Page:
Monday, April 19, 2010

Time-Lapse Tokyo

Get up and go from Stefan Werc on Vimeo.

Where Our Words Come From

A fascinating chart from Manisha Verma (via Andrew Sullivan).

Addy at Her Mom's Wedding Shower

Sarah's caption on her blog:
And Addy, the star of the event and of every day in our lives. She later threw up all over this outfit.


This is what the unpronounceable volcano in Iceland used to look like before its eruption put an end to European air travel.

Later: According to Colbert, "Eyjafjallajökull" is Icelandic for "you'll be sleeping in the airport."

Tip of the Hat to Matt Yglesias.

Plush Smokey

On a recent Lost Podcast, a fan inquired about why there had not been a plush Smokey. It would be so cute!

After all, it is possible to buy a Cloverfield monster.

Who would win in a fight between them? I'd pay to see that movie (which would have to be better than Freddy v Jason and Alien v. Predator).

"LOST" Nuptials

On the April 15th Official LOST Audio Podcast (available here)--at the 14:07 mark, Darlton field a request for advice from a viewer whose friends inadvertently scheduled their wedding to conflict with the series finale.

They are not alone. My daughter Sarah and Jason Porterfield, both huge LOST fans, are also to be wed that day, May 23rd.

"The Case Against John McCain"

Bill Wyman, who contributed to my Seinfeld book, pounds the nail in the coffin of the man who could have been POTUS.

Our Vampires, Ourselves

Latest proof that Nina Auerbach was right (tip of the hat to Andrew Sullivan):

Our vegetarian vampires, I think, are afflicted with the same crises of conscience that we are as first-world twenty-first century humans. We eat too much, we shop too much, we use too much fuel, water, land; we mistreat the animals on which we depend for food and the other peoples whose labor produces for us the cheap abundant goods we have all grown so used to. The vampire’s insatiable hunger for blood mirrors our insatiable hungers for food, wealth, property, and possessions. Contemporary vampire fiction mirrors our collective anxiety about our need for self-discipline and a return to a more humane approach to our fellow beings: Now, the vampire, the most appetitive and unrepentantly murderous of our culture’s mythic archetypes, restrains himself in our popular fiction. He has become a “vegetarian” of sorts, the vampire version of a Whole Foods shopper, who prefers humanely raised meat, free range eggs, sustainably farmed produce. From the shimmering pâleur of the vampire radiates something new and hardly otherworldly: an aura of white liberal guilt.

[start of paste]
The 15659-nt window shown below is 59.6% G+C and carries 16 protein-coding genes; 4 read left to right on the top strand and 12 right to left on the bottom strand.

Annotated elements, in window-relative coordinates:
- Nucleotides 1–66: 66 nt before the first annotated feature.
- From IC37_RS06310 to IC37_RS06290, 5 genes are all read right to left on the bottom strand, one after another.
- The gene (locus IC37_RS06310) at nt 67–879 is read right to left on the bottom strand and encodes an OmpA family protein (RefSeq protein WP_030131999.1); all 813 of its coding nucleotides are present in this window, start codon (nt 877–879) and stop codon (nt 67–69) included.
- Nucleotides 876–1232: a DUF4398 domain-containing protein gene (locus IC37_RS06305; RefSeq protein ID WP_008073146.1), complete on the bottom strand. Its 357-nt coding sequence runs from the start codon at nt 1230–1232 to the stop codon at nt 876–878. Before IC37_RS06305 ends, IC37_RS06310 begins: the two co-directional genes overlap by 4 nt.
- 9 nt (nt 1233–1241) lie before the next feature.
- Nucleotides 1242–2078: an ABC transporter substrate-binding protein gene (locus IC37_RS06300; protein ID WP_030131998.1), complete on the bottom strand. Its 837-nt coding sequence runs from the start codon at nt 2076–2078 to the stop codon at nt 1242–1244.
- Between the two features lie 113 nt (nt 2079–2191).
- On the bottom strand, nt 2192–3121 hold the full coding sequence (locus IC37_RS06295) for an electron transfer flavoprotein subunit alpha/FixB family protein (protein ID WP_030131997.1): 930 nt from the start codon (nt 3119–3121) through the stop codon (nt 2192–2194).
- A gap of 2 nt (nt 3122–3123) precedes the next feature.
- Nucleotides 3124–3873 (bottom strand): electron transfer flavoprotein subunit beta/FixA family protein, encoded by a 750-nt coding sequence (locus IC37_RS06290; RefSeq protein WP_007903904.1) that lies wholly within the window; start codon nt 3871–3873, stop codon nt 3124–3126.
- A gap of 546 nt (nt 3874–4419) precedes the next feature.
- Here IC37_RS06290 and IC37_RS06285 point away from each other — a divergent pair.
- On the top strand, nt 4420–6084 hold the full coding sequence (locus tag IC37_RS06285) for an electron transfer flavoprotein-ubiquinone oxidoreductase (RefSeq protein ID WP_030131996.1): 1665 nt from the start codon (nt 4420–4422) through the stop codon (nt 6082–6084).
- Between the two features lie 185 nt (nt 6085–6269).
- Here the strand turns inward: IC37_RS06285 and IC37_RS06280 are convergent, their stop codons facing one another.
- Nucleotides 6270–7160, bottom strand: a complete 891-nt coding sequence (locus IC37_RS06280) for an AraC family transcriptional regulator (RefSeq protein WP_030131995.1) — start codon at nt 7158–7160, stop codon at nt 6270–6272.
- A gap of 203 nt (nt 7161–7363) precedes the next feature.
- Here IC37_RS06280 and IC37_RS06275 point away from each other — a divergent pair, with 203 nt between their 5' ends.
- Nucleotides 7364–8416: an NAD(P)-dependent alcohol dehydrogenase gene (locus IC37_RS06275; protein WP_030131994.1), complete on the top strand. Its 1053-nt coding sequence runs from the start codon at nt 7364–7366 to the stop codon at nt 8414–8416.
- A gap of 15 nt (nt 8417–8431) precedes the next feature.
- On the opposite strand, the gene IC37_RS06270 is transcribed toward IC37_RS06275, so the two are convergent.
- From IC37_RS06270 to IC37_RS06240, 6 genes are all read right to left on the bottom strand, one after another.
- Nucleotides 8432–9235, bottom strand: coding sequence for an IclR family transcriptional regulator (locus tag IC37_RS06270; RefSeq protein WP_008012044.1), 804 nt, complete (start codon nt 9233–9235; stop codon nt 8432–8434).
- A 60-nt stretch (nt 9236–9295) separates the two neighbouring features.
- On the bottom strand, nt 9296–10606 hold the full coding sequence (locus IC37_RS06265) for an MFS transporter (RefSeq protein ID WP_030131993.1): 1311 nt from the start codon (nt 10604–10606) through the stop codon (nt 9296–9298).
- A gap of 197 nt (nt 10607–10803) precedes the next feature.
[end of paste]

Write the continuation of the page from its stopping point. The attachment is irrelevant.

Emily Colette Wilkinson--

"Mad Men" Expiration Date

A bit of a whopper, but a smart move if you ask me.

Keith Olberman talks to "MST3K" Folk

Quote of the Day (4/19/10) (Annie Dillard Week)

There is no such things as an artist; there is only the world lit or unlit as the light allows. (Holy the Firm)

Sunday, April 18, 2010

Clip from "The Last Recruit"

Academic Immaturity

Trashing rival scholars on Amazon. Who knew? Normally, academics are such grownups--not.

Quote of the Day (4/18/10) (Annie Dillard Week)

When I was young I thought that all human beings had an organ inside each lower eyelid which caught things that got in the eye. I don't know where I imagined I'd learned this piece of anatomy. Things got in my eye, and then they went away, so I supposed that they had fallen into my eye-pouch. This eye-pouch was a slender, thin-walled purse, equipped with frail digestive powers that enabled it eventually to absorb eyelashes, strands of fabric, bits of grit, anything else that might stray into the eye. Well, the existence of this eye-pouch, it turned out, was all in my mind, and, it turns out, it is apparently there still, a brain-pouch, catching and absorbing small bits that fall deeply into my open eye. (Pilgrim at Tinker Creek)

Saturday, April 17, 2010

"Exhibitionist Zoo Elephants Waiting For Crowd To Gather Before Screwing"

This Onion story explains a lot.

Quote of the Day (4/17/10) (Annie Dillard Week)

The future is the light on the water; it comes, mediated only on the skin of the real and present creek. My eyes can stand no brighter light than this; nor can they see without it. . . . We can’t take the lightning. But we can take the light, the reflected light that shines up the valleys on the creeks. (Pilgrim at Tinker Creek)

Friday, April 16, 2010

Thursday, April 15, 2010

Best "Supernatural" Episodes

As chosen by readers. A good slideshow.

"Rise of the Female Nerd"

Amanda Marcotte's piece has TV, once more being way ahead of the movies.

"Fringe" the Musical

Apparently this is going to happen.

Quote of the Day (4/15/10) (Architecture Week)

A building is akin to dogma; it is insolent, like dogma. Whether or no it is permanent, it claims permanence, like a dogma. People ask why we have no typical architecture of the modern world, like impressionism in painting. Surely it is obviously because we have not enough dogmas; we cannot bear to see anything in the sky that is solid and enduring, anything in the sky that does not change like the clouds of the sky.
--G. K. Chesterton

Wednesday, April 14, 2010

Why Desmond Ran Sideways Locke Down

Jeff Jensen has a theory:

Okay, fine. What's your "genius" theory for why Sideways Desmond ran down Sideways Locke?